Quantcast

Why have guns been so slow, historically speaking?

Discussion in 'General Gun Discussions' started by The Exile, Nov 25, 2020.

  1. .455_Hunter

    .455_Hunter Member

    Joined:
    May 25, 2005
    Messages:
    2,945
    Location:
    Colorado Front Range
    Full-auto fire from individual weapons is usually not a foot soldiers best friend from a logistics supply and weight management scenario. However, there are specific times where it is mission critical, and should be available as needed.
     
    theotherwaldo, Bfh_auto and entropy like this.
  2. CapnMac

    CapnMac Member

    Joined:
    Feb 27, 2009
    Messages:
    9,296
    Location:
    DFW (formerly Brazos County), Texas
    That was a mix of things. It was what the Soviets could mass produce quickly. It was going to be widely issued to moderately trained soldaty for the sole purposes of providing suppressing fires in either advance or in retreat.
    The "PapaShah" would empty its (very hard to load) drum in only a couple of seconds. The stick magazines vanished even faster. PPSH were meant to be issue with two factory-fitted drum mags, which were serialized to the weapon. The drums did not transfer well between firearms. (Drums are a pain to carry, too.)
    The Soviets replaced the PPSH-41 with the PPS-43 as quickly as they could, too.

    The Germans were committed to the idea of a Universal MG, that could be used across the entire Wehrmacht. Which is a tall order. Aviation use is very different than ground use. The target presentation is much, much shorter in aviation combat. You need ridiculous rates of fire to get any rounds on target. That brevity also allows some balance in holding to a limited number of rounds carried as well.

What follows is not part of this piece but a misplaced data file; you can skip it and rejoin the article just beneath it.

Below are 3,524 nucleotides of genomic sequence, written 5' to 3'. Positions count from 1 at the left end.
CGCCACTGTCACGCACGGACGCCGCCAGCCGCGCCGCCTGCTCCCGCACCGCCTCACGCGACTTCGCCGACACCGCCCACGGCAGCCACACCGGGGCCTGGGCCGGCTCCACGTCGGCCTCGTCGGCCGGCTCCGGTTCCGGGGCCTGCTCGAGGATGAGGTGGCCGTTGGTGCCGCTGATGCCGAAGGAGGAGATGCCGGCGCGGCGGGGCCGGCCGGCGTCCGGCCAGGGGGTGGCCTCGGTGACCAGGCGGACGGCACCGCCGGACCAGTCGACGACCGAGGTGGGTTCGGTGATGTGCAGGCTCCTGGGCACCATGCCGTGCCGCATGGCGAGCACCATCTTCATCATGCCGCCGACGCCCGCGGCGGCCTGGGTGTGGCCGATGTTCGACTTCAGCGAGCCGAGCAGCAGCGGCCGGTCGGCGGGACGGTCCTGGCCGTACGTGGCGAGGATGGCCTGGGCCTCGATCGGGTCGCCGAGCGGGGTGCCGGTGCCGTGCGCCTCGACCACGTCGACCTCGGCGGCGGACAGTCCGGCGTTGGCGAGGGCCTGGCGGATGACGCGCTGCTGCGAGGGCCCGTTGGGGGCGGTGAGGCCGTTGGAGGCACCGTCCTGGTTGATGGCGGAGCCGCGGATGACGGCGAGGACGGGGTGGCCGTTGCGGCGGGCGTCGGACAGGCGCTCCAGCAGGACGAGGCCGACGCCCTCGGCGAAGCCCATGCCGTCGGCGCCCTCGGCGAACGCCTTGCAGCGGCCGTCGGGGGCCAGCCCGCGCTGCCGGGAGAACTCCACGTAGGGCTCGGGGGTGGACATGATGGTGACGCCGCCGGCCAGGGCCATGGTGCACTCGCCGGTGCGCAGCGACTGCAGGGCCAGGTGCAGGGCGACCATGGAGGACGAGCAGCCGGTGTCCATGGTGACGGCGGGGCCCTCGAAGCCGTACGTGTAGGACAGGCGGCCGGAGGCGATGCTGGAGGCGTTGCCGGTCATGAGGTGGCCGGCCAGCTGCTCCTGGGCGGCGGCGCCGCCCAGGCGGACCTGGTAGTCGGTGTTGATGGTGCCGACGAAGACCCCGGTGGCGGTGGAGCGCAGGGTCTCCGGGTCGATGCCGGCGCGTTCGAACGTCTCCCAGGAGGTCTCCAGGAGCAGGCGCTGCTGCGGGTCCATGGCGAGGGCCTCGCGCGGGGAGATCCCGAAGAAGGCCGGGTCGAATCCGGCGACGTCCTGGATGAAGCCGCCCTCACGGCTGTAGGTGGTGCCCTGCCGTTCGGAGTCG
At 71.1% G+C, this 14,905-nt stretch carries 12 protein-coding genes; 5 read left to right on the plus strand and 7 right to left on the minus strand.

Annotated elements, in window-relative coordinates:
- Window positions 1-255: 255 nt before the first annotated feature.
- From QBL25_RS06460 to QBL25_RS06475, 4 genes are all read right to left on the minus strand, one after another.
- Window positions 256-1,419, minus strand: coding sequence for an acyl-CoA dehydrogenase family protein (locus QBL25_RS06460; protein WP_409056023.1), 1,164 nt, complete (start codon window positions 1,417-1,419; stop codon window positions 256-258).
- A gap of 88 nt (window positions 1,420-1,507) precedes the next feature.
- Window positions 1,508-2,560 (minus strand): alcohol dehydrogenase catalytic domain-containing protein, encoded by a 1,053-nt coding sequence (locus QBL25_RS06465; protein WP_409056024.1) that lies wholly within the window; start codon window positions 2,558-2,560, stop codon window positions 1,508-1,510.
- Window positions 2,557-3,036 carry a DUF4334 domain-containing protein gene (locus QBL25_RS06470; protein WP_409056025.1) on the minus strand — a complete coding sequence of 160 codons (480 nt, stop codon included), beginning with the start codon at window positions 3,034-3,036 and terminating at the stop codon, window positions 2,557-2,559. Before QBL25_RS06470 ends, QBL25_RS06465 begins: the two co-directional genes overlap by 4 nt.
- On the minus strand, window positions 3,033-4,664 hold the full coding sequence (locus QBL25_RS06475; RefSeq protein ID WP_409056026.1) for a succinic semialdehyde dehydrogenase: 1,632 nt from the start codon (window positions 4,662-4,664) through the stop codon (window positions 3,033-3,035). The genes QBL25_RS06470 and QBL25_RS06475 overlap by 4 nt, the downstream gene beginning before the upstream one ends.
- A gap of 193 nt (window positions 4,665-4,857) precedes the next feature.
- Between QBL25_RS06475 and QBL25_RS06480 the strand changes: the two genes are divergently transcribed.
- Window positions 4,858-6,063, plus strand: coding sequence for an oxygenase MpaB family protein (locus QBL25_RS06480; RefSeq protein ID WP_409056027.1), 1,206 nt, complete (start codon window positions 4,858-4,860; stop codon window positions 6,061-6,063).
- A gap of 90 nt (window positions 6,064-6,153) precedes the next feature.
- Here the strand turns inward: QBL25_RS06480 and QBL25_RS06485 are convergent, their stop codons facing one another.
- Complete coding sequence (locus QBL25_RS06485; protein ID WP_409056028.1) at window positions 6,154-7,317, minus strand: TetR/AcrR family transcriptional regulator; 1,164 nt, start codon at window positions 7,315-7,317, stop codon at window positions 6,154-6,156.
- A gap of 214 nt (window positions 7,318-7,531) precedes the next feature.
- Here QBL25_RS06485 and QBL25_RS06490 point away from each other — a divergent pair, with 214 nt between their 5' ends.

While the idea of a UMP is intriguing, even the Luftwaffe adopted other weapons.

    Now, there is a fascinating War College monograph on how the Germans may have selected the ridiculously high rate of fire for the MG-42 as a result of massed infantry attacks by the Soviets. The Soviet infantry tactics are complicated, especially during the Great Patriotic War. They did not respond to the measured, calculated tactics of the Reichs Heer, and an answer was required.

    Yes. It was a pig. Circa eight pounds is too light for full auto 7.62nato fire, unless the intended desire is a conical effect. The FAL is only slightly better, for having a slightly better in-line design.

    But, functionally, trying to make every rifleman a Squad Automatic Gunner is less than tactically sound in the first place--barring some extremely specialty units. (The jury is still out on the USMC use of IIAR as a Squad weapon.)